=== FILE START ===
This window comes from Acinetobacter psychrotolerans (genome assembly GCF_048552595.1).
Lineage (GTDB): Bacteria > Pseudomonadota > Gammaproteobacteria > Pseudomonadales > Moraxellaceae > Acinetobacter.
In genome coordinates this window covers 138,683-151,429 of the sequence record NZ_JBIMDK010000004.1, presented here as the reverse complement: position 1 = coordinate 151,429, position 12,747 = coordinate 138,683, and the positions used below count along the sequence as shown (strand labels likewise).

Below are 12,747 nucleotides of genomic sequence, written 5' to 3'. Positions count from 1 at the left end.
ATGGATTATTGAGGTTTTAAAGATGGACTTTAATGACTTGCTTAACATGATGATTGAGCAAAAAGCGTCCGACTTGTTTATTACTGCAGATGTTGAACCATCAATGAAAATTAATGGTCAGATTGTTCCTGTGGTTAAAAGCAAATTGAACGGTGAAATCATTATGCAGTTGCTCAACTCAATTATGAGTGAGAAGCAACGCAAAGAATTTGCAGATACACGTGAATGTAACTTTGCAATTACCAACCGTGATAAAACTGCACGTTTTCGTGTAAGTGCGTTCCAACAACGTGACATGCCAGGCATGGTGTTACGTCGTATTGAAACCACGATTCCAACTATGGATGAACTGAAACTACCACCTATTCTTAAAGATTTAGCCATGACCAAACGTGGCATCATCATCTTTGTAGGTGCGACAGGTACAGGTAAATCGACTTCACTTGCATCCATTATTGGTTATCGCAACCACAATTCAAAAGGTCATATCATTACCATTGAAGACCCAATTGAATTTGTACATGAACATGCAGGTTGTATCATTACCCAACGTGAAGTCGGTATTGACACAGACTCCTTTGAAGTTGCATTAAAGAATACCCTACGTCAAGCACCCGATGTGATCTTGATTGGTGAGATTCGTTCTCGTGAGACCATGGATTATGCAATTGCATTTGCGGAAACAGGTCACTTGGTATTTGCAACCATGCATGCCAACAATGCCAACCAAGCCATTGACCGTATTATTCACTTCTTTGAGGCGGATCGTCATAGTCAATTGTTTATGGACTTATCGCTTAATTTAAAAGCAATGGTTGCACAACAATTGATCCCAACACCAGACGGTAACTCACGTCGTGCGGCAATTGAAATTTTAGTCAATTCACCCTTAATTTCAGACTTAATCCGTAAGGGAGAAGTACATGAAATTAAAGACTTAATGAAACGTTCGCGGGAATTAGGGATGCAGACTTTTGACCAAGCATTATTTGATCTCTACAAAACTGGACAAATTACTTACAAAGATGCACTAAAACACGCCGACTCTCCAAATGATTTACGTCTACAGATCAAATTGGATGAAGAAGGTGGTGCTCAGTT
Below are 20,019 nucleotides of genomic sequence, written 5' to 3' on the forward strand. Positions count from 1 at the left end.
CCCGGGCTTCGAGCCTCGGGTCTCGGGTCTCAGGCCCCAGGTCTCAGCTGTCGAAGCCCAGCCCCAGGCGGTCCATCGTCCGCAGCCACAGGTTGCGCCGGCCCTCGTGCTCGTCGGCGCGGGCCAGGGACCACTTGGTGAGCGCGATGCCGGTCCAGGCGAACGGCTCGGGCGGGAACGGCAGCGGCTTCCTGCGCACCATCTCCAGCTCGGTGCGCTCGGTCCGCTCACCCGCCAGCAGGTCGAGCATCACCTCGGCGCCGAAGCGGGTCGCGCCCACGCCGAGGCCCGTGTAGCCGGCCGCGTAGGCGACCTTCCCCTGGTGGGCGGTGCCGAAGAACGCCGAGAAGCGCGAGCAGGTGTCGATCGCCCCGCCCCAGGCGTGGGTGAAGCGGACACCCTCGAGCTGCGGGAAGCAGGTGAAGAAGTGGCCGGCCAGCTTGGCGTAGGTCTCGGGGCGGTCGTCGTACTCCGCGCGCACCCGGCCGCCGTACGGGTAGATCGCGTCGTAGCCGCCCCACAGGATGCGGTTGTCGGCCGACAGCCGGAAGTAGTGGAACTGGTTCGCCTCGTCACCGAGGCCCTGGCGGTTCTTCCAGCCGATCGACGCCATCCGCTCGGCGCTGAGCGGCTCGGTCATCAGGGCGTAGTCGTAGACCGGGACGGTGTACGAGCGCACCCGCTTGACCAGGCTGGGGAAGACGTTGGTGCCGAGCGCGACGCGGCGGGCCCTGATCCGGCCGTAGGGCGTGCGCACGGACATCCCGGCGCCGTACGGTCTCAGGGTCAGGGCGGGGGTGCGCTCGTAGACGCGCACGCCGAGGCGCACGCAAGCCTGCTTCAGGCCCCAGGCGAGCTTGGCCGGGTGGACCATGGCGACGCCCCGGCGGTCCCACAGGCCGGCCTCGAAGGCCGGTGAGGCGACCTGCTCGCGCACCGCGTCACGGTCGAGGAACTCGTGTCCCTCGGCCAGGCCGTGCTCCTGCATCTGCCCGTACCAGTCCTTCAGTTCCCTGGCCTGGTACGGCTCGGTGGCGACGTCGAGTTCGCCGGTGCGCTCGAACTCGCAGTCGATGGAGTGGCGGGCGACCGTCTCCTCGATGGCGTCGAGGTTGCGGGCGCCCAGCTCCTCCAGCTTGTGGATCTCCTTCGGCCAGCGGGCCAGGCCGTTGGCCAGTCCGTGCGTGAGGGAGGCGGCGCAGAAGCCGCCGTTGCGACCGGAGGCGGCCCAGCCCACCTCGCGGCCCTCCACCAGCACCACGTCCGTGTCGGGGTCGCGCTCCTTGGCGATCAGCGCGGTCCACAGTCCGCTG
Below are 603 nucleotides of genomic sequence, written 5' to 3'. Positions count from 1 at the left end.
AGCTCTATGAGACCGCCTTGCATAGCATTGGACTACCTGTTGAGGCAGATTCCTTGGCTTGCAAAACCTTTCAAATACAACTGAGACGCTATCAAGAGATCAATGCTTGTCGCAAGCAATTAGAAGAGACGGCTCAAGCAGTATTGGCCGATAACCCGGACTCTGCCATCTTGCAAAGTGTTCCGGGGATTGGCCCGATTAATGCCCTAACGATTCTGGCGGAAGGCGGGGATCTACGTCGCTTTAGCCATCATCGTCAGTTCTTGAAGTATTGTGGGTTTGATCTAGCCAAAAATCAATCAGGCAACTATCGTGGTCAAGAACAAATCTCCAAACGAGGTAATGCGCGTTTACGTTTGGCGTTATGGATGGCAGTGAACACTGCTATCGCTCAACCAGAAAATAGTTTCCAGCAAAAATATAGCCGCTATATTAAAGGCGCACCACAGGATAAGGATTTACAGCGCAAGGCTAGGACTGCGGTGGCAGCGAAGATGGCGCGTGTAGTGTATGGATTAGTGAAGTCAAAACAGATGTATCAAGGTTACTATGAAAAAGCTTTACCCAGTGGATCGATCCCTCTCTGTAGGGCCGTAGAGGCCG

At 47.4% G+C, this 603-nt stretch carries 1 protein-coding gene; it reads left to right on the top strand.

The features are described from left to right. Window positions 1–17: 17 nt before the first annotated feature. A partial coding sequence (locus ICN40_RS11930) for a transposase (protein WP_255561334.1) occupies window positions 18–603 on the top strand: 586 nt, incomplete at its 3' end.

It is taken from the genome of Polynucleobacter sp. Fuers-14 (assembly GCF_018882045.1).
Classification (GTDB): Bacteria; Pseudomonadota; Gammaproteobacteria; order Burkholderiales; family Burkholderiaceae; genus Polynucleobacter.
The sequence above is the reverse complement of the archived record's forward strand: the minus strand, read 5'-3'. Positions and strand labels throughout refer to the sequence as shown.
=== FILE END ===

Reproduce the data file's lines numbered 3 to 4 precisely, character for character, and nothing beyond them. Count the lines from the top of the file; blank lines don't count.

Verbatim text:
In genome coordinates this window covers 138,683-151,429 of the sequence record NZ_JBIMDK010000004.1, presented here as the reverse complement: position 1 = coordinate 151,429, position 12,747 = coordinate 138,683, and the positions used below count along the sequence as shown (strand labels likewise).

Below are 12,747 nucleotides of genomic sequence, written 5' to 3'. Positions count from 1 at the left end.